This is a relevant quote from Human Action by Mises, Chapter 12, Section 4:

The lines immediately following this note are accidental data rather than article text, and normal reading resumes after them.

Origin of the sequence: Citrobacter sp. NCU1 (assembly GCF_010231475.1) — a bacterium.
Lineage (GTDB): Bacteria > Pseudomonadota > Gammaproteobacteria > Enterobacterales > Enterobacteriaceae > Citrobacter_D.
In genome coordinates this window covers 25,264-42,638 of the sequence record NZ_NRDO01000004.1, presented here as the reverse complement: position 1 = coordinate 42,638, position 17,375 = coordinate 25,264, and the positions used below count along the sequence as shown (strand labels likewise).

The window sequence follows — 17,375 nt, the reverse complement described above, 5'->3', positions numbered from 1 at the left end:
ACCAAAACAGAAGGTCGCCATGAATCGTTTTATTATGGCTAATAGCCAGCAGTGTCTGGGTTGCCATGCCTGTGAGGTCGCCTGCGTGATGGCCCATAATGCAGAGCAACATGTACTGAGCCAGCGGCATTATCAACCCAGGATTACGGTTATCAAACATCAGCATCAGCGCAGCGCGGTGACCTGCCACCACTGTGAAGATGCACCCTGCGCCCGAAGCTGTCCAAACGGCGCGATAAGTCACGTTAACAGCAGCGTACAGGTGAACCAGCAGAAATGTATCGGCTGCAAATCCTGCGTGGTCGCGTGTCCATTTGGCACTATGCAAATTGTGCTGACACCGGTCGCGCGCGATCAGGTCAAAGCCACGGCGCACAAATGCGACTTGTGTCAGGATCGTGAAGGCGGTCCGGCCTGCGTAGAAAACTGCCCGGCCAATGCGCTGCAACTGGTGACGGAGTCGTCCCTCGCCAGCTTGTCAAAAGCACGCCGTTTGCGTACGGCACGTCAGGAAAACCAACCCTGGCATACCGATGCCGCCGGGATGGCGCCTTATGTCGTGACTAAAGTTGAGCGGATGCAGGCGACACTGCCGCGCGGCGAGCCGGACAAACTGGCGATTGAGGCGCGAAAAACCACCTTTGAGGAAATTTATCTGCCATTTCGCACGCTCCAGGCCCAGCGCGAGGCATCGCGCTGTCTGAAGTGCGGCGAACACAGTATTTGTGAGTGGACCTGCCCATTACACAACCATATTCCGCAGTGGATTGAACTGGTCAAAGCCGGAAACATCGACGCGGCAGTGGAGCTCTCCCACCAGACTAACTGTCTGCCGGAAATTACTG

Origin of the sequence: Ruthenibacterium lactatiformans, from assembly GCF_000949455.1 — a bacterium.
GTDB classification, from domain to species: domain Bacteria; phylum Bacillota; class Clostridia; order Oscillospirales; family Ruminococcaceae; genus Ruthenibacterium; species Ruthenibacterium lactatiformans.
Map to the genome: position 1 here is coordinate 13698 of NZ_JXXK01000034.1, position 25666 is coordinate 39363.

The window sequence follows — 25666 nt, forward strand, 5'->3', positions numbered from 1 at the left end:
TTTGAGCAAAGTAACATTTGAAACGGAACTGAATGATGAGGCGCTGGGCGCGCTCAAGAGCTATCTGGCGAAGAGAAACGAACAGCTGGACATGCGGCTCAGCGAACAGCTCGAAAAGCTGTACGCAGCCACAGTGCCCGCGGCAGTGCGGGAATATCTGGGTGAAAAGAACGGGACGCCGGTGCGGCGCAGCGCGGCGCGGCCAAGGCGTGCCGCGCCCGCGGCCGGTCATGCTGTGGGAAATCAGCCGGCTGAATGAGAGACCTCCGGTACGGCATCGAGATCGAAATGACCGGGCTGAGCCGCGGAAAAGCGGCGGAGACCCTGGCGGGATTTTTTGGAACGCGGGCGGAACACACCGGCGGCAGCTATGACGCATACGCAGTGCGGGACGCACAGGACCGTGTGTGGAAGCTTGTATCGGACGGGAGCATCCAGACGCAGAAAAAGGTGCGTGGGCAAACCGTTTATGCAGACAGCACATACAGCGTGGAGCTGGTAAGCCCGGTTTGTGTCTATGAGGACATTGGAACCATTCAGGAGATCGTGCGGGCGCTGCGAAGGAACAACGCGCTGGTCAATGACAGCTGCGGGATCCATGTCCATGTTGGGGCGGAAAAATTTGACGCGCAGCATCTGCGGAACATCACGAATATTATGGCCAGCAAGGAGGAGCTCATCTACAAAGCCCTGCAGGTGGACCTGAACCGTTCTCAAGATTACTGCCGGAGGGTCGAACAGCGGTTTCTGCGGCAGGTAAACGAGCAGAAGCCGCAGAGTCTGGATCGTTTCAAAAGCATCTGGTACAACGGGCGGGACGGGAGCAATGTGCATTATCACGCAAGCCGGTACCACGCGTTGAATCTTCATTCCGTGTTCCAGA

The pretentious solemnity which statisticians and statistical bureaus display in computing indexes of purchasing power and cost of living is out of place. These index numbers are at best rather crude and inaccurate illustrations of changes which have occurred. In periods of slow alterations in the relation between the supply of and the demand for money they do not convey any information at all. In periods of inflation and consequently of sharp price changes they provide a rough image of events which every individual experiences in his daily life. A judicious housewife knows much more about price changes as far as they affect her own household than the statistical averages can tell. She has little use for computations disregarding changes both in quality and in the amount of goods which she is able or permitted to buy at the prices entering into the computation. If she “measures” the changes for her personal appreciation by taking the prices of only two or three commodities as a yardstick, she is no less “scientific” and no more arbitrary than the sophisticated mathematicians in choosing their methods for the manipulation of the data of the market.